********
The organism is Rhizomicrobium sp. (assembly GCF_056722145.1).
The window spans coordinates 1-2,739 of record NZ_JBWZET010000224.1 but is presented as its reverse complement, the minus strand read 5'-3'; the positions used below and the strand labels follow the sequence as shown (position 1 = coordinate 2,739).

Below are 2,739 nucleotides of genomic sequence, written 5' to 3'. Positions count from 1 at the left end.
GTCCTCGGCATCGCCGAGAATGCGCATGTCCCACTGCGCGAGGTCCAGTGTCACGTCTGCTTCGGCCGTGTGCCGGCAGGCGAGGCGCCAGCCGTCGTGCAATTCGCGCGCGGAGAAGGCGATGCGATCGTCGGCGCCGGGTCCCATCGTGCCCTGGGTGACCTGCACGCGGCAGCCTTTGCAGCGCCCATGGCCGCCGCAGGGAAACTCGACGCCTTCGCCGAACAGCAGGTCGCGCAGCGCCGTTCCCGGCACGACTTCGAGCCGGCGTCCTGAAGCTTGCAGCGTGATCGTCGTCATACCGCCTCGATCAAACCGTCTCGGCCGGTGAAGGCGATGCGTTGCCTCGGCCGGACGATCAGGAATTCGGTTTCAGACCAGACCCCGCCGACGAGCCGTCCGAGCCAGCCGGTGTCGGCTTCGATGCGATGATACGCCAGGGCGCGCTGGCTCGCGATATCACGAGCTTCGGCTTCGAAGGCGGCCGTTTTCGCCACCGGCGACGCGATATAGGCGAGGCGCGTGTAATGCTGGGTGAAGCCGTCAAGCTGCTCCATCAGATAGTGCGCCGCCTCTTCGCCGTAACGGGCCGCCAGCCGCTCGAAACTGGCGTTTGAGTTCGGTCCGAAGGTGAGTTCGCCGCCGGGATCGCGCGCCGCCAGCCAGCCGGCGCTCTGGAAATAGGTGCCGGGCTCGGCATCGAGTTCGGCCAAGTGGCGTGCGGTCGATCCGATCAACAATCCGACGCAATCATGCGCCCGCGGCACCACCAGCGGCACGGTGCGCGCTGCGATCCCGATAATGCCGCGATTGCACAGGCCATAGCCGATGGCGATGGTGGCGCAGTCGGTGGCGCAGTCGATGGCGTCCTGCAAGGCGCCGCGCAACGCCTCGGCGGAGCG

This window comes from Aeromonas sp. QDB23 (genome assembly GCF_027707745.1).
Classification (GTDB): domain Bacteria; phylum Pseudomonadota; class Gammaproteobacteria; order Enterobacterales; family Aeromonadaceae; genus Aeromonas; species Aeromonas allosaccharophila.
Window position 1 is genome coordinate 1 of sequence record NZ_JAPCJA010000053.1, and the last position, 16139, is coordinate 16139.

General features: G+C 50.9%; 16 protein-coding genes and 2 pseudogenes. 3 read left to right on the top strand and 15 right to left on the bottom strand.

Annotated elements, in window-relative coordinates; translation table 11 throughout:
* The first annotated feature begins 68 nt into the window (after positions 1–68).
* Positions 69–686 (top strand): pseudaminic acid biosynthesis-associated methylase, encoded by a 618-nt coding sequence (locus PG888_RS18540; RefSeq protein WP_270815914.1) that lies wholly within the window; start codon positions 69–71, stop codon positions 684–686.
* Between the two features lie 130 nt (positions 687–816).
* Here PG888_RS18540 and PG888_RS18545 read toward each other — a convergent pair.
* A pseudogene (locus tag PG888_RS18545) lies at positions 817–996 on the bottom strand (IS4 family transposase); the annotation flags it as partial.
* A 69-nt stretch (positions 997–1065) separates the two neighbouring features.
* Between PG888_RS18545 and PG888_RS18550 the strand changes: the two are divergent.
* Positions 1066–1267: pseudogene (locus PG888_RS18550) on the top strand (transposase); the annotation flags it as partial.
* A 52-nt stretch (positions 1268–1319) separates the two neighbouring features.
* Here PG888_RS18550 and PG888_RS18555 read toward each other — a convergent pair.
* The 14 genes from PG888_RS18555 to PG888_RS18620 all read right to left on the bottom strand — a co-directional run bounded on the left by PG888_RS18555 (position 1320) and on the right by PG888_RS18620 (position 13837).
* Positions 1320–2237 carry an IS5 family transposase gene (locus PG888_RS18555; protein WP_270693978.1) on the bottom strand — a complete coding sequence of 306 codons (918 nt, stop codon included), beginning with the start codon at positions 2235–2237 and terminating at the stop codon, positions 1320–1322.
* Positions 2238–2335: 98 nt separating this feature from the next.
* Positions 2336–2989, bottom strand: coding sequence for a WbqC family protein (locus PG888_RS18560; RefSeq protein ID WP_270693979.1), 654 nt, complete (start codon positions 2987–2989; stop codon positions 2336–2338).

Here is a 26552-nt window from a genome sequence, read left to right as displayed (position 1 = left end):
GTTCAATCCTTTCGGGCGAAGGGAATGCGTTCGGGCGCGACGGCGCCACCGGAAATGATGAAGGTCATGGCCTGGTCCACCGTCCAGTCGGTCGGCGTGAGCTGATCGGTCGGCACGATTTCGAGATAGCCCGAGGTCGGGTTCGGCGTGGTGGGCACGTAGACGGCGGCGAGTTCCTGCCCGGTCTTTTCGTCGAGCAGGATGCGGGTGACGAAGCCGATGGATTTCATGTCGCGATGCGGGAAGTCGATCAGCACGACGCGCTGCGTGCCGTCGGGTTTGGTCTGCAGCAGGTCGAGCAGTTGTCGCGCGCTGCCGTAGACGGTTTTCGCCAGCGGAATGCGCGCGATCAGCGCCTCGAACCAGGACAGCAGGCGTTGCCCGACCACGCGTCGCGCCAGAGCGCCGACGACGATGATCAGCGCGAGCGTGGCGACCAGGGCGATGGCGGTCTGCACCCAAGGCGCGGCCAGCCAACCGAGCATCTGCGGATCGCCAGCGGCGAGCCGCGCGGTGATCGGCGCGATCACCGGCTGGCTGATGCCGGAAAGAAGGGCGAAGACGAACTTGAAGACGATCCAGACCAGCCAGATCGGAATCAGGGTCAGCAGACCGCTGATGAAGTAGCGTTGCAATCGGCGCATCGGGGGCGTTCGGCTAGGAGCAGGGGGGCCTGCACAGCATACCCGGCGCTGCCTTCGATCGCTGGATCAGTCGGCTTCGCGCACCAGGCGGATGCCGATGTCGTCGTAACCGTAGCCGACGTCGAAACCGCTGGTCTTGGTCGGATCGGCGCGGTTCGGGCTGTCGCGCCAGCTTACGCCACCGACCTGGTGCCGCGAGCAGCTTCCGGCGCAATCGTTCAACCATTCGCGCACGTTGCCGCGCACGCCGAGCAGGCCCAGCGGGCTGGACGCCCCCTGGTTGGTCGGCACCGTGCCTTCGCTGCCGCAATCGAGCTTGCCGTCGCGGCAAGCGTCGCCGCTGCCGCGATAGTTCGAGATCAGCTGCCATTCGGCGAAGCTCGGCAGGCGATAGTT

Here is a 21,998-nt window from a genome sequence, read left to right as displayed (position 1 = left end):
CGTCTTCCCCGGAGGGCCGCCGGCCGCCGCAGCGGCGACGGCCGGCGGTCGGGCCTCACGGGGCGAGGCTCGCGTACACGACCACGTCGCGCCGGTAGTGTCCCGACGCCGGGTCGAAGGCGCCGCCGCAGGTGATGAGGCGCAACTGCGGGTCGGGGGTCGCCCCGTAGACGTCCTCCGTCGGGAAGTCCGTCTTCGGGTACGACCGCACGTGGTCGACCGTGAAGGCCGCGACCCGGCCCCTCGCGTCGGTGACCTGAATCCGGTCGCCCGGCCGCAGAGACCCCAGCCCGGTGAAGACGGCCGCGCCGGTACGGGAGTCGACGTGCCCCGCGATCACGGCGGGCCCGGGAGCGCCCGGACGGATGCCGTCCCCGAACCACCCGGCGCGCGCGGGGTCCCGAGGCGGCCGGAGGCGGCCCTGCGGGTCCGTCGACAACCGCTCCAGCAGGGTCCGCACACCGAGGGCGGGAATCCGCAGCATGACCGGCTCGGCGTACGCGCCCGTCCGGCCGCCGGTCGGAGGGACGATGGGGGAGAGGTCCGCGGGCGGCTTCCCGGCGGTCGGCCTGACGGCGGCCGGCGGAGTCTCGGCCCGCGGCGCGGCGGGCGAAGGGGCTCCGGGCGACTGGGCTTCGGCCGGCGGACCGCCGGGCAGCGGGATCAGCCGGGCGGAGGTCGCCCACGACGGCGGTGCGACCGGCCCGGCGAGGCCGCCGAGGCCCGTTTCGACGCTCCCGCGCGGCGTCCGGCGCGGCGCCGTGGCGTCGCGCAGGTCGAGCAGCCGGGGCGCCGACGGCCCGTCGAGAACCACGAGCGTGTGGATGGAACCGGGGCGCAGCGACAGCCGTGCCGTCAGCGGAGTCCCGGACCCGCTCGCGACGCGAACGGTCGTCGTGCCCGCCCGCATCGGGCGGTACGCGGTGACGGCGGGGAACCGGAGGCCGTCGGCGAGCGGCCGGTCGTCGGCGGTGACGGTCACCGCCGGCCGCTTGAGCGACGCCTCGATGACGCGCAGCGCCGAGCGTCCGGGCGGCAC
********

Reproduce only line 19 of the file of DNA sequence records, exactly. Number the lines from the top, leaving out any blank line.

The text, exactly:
* Here PG888_RS18550 and PG888_RS18555 read toward each other — a convergent pair.